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Cookie-cutter schools don’t cut it for Nevada mom of 7. But she has a plan.

• ExcelinEd

The local top-rated public school just isn’t good enough for one Nevada mom of seven kids.

A recent piece in The Daily Signal shared the story of Liz Robbins. Her family desperately needed access to alternative education options. And salvation came for the Robbins family in the form of education savings accounts.

Read an excerpt from the piece below, or visit The Daily Signal for the complete story.

For Robbins and her seven children, who range in ages from 8 to 26, the program will be life-changing.

“If you have a health challenge but you’re still a college-bound student, there are no options for you in our district,” Robbins said. “You are just on your own.”

Two of Robbins’ daughters are affected by the inherited connective tissue disorder. Because of extensive surgeries, medical tests and debilitating symptoms, they’ve missed entire years of school at a time.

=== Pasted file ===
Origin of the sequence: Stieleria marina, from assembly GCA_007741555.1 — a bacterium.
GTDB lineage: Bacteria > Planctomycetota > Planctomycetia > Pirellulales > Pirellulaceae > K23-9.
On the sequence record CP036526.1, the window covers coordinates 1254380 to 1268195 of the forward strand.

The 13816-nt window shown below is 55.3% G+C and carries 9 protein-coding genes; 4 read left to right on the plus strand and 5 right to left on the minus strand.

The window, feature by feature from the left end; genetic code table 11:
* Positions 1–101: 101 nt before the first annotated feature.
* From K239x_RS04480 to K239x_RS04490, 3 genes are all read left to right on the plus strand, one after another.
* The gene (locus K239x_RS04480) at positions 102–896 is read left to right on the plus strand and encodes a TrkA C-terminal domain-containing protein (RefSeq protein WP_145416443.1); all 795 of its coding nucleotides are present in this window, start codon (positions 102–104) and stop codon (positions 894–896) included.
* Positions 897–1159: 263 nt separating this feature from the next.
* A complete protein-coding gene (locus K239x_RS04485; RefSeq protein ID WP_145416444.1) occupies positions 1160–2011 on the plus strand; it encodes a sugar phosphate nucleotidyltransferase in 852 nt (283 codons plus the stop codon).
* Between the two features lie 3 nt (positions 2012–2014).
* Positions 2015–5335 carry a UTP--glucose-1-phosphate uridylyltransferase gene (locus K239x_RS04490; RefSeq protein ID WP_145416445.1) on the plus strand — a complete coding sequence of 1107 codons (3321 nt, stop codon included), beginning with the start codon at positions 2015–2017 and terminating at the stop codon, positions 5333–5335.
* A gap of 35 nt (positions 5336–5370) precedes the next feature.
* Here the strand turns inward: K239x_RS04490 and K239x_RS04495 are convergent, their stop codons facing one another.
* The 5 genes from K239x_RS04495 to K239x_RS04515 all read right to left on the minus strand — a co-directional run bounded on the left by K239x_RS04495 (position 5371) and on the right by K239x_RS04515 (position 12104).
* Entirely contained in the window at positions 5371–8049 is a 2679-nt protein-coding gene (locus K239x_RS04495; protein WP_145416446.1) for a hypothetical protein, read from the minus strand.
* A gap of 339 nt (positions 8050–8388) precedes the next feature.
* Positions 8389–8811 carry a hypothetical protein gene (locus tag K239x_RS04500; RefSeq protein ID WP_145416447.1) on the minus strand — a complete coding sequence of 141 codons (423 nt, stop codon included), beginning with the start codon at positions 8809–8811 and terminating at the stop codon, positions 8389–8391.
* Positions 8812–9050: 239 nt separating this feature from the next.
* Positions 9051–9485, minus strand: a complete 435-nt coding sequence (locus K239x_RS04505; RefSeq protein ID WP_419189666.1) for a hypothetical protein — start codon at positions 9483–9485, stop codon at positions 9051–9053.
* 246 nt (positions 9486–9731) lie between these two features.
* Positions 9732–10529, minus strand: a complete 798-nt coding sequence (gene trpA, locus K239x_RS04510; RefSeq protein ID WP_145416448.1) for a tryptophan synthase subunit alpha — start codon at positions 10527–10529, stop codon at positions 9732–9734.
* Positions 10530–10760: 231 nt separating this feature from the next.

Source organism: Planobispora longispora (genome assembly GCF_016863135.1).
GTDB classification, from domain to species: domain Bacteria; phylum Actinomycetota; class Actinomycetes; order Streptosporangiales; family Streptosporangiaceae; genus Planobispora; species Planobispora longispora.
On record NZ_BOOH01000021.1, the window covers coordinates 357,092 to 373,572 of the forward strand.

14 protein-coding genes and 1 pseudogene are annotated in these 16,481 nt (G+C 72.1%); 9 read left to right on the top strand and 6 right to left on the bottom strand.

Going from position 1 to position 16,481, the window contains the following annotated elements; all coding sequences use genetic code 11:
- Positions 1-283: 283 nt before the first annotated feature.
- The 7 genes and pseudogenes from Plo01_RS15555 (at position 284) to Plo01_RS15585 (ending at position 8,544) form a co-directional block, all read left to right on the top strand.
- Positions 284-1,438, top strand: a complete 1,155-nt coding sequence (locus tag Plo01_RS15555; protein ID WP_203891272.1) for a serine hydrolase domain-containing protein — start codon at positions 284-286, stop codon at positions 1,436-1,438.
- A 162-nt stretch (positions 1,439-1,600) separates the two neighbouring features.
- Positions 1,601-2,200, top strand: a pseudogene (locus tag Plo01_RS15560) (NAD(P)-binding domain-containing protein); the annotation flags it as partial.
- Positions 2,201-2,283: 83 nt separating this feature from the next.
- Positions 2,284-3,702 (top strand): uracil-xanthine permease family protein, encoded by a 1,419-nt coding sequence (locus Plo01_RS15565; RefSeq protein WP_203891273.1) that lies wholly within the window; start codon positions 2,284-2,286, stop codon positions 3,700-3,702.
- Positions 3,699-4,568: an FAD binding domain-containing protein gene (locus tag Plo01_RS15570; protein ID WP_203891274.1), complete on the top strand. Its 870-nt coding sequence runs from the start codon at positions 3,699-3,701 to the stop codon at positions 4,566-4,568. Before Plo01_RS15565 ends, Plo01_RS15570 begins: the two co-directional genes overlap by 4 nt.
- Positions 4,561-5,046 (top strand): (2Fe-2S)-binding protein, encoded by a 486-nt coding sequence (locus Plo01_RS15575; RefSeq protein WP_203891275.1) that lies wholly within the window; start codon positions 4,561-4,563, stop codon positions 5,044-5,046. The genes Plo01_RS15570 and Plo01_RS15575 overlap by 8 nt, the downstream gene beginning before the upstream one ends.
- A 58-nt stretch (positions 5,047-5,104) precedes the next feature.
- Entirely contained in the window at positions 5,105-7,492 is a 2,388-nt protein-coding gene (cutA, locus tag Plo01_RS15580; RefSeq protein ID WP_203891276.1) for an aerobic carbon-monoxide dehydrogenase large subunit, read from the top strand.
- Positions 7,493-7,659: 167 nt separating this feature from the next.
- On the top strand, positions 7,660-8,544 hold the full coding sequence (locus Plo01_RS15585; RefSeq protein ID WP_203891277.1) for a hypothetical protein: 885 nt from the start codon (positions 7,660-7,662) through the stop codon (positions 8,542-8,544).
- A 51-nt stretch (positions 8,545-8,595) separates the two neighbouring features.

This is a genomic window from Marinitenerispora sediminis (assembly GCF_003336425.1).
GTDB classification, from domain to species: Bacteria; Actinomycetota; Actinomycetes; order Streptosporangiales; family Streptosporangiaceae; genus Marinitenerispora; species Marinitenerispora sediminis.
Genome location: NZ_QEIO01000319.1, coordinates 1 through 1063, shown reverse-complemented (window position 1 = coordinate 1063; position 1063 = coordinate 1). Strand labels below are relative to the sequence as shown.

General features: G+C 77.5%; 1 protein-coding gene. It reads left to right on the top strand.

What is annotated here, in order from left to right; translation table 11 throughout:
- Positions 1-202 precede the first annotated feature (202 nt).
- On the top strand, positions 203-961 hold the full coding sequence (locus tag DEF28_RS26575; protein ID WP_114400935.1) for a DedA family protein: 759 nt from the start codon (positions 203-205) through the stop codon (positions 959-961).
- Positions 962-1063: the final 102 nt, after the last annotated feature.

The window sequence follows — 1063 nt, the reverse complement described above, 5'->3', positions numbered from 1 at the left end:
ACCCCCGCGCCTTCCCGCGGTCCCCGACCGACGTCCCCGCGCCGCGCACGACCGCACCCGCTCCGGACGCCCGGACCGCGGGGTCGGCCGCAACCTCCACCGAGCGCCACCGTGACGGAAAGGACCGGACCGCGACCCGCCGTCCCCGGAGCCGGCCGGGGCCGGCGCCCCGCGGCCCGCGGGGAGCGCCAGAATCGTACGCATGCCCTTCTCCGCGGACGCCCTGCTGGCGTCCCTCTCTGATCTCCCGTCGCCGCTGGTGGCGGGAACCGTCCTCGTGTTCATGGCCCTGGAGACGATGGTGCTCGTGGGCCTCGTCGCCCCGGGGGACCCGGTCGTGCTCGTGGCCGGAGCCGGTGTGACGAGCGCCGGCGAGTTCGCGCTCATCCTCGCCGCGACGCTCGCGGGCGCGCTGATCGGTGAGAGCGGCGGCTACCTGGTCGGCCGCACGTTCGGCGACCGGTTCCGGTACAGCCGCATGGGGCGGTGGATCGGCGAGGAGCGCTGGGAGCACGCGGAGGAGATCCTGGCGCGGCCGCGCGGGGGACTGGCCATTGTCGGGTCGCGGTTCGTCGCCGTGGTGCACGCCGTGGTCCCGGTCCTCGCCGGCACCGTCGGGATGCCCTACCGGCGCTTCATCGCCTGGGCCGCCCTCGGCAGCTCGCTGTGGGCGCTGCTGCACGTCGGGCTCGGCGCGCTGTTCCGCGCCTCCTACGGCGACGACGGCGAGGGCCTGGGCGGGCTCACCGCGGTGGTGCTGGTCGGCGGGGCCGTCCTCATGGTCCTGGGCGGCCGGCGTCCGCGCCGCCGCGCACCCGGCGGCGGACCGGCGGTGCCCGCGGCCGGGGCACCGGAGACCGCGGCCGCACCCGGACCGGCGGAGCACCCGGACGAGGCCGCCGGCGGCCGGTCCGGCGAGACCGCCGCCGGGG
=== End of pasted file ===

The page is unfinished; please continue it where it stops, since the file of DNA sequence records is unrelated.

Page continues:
“Children with health problems … they are forgotten in the school districts,” Robbins said.

Amber is now taking college courses online and was still able to graduate a valedictorian and receive a five—the highest score possible—on her AP government/law exam, despite the challenges she faced.

“She has a medical condition but she is still a bright, articulate student,” Robbins said.

While teachers worked with Amber to turn in assignments remotely, Robbins said her daughter did not receive “one day of tutoring” while she was out her senior year.

“That is a tragedy,” Robbins said.

With education savings accounts, Robbins will now have a whole host of education opportunities available to her youngest children, who are also at risk for developing the condition as their bodies develop.

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